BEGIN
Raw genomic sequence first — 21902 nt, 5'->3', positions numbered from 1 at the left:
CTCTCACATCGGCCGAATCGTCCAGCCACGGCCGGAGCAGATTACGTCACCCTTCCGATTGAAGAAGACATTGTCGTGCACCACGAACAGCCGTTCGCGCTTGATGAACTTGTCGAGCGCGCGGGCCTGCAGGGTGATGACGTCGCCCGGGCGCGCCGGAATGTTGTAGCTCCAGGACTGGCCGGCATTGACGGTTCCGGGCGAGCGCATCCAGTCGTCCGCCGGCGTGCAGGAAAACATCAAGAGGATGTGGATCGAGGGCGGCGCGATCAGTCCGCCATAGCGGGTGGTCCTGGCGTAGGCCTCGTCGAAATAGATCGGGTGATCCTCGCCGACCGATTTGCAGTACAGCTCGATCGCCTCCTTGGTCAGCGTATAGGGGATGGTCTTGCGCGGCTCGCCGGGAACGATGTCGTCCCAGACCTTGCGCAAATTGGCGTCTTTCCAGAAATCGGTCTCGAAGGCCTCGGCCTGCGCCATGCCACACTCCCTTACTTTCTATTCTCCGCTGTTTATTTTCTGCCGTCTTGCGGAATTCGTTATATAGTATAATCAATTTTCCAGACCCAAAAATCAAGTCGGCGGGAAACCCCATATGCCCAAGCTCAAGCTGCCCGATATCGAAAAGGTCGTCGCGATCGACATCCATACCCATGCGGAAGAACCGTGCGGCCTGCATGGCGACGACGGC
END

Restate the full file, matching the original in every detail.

Raw genomic sequence first — 21902 nt, 5'->3', positions numbered from 1 at the left:
CTCTCACATCGGCCGAATCGTCCAGCCACGGCCGGAGCAGATTACGTCACCCTTCCGATTGAAGAAGACATTGTCGTGCACCACGAACAGCCGTTCGCGCTTGATGAACTTGTCGAGCGCGCGGGCCTGCAGGGTGATGACGTCGCCCGGGCGCGCCGGAATGTTGTAGCTCCAGGACTGGCCGGCATTGACGGTTCCGGGCGAGCGCATCCAGTCGTCCGCCGGCGTGCAGGAAAACATCAAGAGGATGTGGATCGAGGGCGGCGCGATCAGTCCGCCATAGCGGGTGGTCCTGGCGTAGGCCTCGTCGAAATAGATCGGGTGATCCTCGCCGACCGATTTGCAGTACAGCTCGATCGCCTCCTTGGTCAGCGTATAGGGGATGGTCTTGCGCGGCTCGCCGGGAACGATGTCGTCCCAGACCTTGCGCAAATTGGCGTCTTTCCAGAAATCGGTCTCGAAGGCCTCGGCCTGCGCCATGCCACACTCCCTTACTTTCTATTCTCCGCTGTTTATTTTCTGCCGTCTTGCGGAATTCGTTATATAGTATAATCAATTTTCCAGACCCAAAAATCAAGTCGGCGGGAAACCCCATATGCCCAAGCTCAAGCTGCCCGATATCGAAAAGGTCGTCGCGATCGACATCCATACCCATGCGGAAGAACCGTGCGGCCTGCATGGCGACGACGGC